There were a total of 513 hits from 3 databases. The first pass filtering was conducted to remove apparently irrelevant articles by judging from their titles, and 245 remained (111 from Web of Science Core Collection, 99 from Medline Database and 35 from EI Compendex database). Then, a second pass filtering was conducted to remove duplicated ones found in multiple databases and 171 remained. These 171 articles were read carefully and filtered for a third time using the following inclusion criteria:

  • VR technology was used to relieve pain (or other kinds of discomfort), not to evaluate symptoms, assist treatment planning or educate medical practitioners;

  • The article must contain practical data from experiment, instead of merely presenting a protocol or a future research plan;

  • VR technology must play an important role in the experiment, preferably as a subject for comparison, instead of being briefly mentioned or introduced;

  • It should not be another review article. Review articles were used as references but not included in the final list;

  • If more than one articles were written by the same author(s) and based on similar experiments, only the most cited one was kept. If the citation was unknown, the latest one was kept;

  • The full text version must be available.

After filtering 43 articles remained in the final list. A spreadsheet was created to store extracted information in an organized way. In addition to general information such as the title, author, sponsors, source, time and etc., the other important labels of the classified information were as follows:

  • Objective;

  • Demographic information of the subjects;

  • Sample size;

  • Subject’s health status;

  • Kind or source of discomfort;

  • Hardware and software used;

  • Comparative targets;

  • Research methods and procedures;

  • Measures and instruments;

  • Findings and conclusion.

Based on this organized information, we obtained the following review findings.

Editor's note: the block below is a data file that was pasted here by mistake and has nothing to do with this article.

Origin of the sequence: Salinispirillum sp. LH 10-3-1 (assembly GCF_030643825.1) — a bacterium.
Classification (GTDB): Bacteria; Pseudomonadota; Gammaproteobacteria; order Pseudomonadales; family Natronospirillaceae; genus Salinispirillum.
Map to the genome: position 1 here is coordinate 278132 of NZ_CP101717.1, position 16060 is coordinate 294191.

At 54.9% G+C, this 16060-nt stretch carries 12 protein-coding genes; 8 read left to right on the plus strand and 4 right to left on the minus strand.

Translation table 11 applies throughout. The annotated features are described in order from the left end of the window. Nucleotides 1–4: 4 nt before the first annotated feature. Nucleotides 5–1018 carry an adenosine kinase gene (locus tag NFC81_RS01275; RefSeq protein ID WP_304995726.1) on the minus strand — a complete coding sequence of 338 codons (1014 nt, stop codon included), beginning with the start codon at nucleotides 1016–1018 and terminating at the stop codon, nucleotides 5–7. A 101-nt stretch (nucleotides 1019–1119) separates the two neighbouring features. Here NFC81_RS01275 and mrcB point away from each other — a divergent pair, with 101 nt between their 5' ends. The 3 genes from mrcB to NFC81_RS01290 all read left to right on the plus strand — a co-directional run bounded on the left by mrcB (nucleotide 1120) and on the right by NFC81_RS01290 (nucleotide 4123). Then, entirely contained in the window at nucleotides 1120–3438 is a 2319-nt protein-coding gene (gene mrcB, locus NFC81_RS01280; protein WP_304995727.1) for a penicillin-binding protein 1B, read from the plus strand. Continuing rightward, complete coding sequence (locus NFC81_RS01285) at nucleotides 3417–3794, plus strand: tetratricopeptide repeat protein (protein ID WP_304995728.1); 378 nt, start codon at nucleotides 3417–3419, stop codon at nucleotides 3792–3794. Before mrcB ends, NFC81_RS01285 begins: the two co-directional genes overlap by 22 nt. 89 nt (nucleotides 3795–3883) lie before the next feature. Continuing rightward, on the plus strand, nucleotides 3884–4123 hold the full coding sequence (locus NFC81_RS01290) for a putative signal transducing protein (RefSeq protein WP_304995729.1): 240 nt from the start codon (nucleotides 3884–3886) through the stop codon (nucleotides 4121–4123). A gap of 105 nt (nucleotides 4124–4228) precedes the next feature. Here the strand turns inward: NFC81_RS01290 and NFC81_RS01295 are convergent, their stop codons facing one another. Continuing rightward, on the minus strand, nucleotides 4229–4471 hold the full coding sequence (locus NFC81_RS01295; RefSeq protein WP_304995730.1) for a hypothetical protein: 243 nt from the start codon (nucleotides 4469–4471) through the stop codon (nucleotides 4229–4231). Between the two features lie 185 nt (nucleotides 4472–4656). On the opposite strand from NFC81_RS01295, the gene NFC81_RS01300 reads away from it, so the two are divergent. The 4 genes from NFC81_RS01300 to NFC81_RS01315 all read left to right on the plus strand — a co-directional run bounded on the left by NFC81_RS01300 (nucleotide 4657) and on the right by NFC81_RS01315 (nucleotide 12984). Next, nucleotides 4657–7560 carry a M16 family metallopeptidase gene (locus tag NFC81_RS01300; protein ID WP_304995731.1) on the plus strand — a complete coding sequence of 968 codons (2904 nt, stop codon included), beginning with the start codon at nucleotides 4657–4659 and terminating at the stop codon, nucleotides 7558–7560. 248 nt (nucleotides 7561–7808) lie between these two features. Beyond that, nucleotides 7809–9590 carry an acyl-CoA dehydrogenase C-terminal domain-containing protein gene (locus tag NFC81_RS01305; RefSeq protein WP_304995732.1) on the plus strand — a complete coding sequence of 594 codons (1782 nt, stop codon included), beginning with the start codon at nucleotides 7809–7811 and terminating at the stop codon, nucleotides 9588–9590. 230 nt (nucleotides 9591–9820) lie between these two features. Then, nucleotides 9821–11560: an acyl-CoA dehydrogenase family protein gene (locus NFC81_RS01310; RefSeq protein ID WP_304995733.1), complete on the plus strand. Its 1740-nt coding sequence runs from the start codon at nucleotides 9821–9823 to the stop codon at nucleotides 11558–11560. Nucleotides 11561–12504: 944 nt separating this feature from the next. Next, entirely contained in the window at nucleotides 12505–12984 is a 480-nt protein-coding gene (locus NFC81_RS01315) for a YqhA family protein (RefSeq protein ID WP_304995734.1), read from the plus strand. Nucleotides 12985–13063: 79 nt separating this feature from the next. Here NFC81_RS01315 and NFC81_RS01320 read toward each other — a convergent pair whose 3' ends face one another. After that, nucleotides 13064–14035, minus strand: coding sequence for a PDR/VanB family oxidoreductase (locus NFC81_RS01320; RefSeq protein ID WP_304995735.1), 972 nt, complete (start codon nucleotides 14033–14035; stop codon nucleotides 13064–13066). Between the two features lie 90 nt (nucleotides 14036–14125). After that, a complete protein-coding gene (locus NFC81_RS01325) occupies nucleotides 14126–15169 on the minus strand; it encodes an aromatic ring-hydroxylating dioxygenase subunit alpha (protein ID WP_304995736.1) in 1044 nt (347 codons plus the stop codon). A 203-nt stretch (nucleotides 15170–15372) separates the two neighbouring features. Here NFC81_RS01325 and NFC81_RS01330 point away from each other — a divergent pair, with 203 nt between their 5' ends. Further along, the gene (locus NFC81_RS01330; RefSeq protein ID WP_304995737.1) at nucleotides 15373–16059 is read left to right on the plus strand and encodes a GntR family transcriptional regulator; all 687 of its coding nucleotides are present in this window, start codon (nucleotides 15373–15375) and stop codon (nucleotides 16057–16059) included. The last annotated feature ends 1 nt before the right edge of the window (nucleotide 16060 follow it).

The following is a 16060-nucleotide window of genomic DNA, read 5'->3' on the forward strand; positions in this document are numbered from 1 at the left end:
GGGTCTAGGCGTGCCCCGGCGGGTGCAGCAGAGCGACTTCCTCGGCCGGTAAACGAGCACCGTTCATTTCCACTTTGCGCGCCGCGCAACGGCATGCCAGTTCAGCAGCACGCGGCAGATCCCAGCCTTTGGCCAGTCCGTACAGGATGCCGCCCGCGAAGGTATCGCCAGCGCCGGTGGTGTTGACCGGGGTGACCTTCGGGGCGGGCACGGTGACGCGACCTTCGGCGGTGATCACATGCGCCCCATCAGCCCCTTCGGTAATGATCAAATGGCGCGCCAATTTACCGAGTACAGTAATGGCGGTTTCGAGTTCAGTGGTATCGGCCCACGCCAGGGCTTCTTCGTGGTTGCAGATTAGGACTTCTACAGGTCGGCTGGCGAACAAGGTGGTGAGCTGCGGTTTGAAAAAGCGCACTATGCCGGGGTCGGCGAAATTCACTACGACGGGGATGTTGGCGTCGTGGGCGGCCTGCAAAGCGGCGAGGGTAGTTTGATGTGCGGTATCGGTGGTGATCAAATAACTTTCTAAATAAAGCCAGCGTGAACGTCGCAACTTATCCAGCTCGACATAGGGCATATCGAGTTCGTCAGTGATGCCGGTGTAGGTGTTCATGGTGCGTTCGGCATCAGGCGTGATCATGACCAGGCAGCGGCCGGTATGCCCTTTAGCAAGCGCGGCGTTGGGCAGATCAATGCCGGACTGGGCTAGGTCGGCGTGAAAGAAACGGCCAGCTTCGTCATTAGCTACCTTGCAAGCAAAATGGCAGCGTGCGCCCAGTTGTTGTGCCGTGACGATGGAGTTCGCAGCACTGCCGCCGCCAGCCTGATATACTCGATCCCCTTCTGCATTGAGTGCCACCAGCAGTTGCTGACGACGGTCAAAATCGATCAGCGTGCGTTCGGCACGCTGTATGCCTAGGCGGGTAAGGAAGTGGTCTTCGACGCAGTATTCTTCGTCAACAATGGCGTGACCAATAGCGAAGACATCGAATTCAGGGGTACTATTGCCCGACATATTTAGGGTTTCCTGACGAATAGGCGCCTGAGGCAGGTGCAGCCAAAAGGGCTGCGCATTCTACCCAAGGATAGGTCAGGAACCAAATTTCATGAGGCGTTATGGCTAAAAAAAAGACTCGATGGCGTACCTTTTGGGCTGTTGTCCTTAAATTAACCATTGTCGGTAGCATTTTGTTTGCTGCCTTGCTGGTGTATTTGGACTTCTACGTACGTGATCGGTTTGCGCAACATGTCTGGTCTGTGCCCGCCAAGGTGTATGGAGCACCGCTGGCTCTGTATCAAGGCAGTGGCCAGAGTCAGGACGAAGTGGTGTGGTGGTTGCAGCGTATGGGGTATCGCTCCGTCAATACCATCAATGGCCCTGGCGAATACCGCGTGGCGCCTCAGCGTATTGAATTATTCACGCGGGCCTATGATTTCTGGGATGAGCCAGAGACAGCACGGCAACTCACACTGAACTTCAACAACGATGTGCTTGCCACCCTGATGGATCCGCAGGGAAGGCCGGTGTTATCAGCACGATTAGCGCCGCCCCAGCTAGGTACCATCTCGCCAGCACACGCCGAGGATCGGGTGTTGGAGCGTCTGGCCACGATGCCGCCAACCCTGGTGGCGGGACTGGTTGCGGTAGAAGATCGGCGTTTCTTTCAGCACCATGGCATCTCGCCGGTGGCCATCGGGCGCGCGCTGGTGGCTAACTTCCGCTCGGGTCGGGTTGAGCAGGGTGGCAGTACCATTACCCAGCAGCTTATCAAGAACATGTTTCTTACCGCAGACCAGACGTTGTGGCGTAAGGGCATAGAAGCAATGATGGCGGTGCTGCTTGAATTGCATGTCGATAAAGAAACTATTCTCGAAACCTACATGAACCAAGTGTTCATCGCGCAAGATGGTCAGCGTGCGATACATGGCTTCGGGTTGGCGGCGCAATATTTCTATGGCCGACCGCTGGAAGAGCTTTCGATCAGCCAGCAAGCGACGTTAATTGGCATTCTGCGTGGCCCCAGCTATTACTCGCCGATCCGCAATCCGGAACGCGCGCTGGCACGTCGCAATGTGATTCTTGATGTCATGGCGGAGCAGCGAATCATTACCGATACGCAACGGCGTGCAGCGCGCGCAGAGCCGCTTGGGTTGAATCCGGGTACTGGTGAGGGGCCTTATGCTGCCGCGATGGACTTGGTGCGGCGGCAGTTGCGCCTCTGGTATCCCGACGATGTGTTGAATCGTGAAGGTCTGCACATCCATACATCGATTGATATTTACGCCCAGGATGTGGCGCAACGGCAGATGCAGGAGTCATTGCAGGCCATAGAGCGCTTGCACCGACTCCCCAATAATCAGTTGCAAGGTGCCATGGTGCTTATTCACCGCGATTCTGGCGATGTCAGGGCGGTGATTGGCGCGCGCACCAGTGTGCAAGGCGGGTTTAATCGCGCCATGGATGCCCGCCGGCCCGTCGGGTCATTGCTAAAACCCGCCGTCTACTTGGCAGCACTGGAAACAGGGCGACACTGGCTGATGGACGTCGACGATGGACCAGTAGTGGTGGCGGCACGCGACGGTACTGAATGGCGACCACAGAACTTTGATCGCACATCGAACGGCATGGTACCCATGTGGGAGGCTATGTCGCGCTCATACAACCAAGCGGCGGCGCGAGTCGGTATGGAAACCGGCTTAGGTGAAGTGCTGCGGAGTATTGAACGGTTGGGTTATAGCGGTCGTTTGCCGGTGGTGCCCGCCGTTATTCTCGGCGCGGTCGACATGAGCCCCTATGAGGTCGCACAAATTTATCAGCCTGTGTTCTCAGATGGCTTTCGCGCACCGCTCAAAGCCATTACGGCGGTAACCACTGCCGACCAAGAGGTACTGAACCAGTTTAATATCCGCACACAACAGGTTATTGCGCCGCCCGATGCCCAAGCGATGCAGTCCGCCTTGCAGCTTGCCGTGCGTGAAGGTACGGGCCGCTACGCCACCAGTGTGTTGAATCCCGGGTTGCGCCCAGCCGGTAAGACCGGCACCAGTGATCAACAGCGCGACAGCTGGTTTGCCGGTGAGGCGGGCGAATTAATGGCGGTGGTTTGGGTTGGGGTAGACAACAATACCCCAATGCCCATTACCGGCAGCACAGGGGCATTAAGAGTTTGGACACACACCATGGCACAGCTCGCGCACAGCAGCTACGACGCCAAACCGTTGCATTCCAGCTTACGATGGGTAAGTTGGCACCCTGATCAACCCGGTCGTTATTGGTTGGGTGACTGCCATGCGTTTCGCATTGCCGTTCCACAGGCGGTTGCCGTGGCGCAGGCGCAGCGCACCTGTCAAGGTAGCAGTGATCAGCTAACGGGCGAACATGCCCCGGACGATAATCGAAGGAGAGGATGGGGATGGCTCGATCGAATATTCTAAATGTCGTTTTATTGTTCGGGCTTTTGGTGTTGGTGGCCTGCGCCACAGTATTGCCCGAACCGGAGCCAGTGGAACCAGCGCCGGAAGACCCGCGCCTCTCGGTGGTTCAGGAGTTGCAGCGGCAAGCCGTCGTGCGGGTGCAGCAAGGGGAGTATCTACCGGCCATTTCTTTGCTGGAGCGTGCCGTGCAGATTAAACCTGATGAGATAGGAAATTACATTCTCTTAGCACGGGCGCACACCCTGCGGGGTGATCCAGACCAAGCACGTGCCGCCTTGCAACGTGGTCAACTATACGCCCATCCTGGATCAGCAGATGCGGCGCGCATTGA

2 Common Research Patterns and General Conclusions

The application of VR technology in pain management has been investigated for many years. The research patterns used in most research projects are as follow:

2.1 Pattern A: To Evaluate the Efficacy of VR Therapies

The experiments done in this kind of researches were usually temporal. Researchers firstly inspected subjects’ pain, anxiety and other relevant sensory and emotional levels. Then, after the subjects had receive VR therapies, they were evaluated again to check whether VR therapies contributed to the relief of pain and other discomfort. It was used to test the efficacy of VR therapy among patients suffering from complex regional injury [1], fibromyalgia [2], cancer [3] and motor dysfunction and associated neuropathic pain [4]. All these experiments shew positive result, which meant VR therapies helped the patients to improve their mental status.

Because only VR therapies were investigated, usually this pattern didn’t require many experiment cycles and complex environments, making it simple and easy to implement. But the results might be questionable because it was difficult to tell whether VR treatment or self-recovery over time played the most important role. And it was also difficult to answer the question whether VR was a better choice since no other therapies were compared with it.

2.2 Pattern B: To Compare VR Therapies with Other Analgesic Methods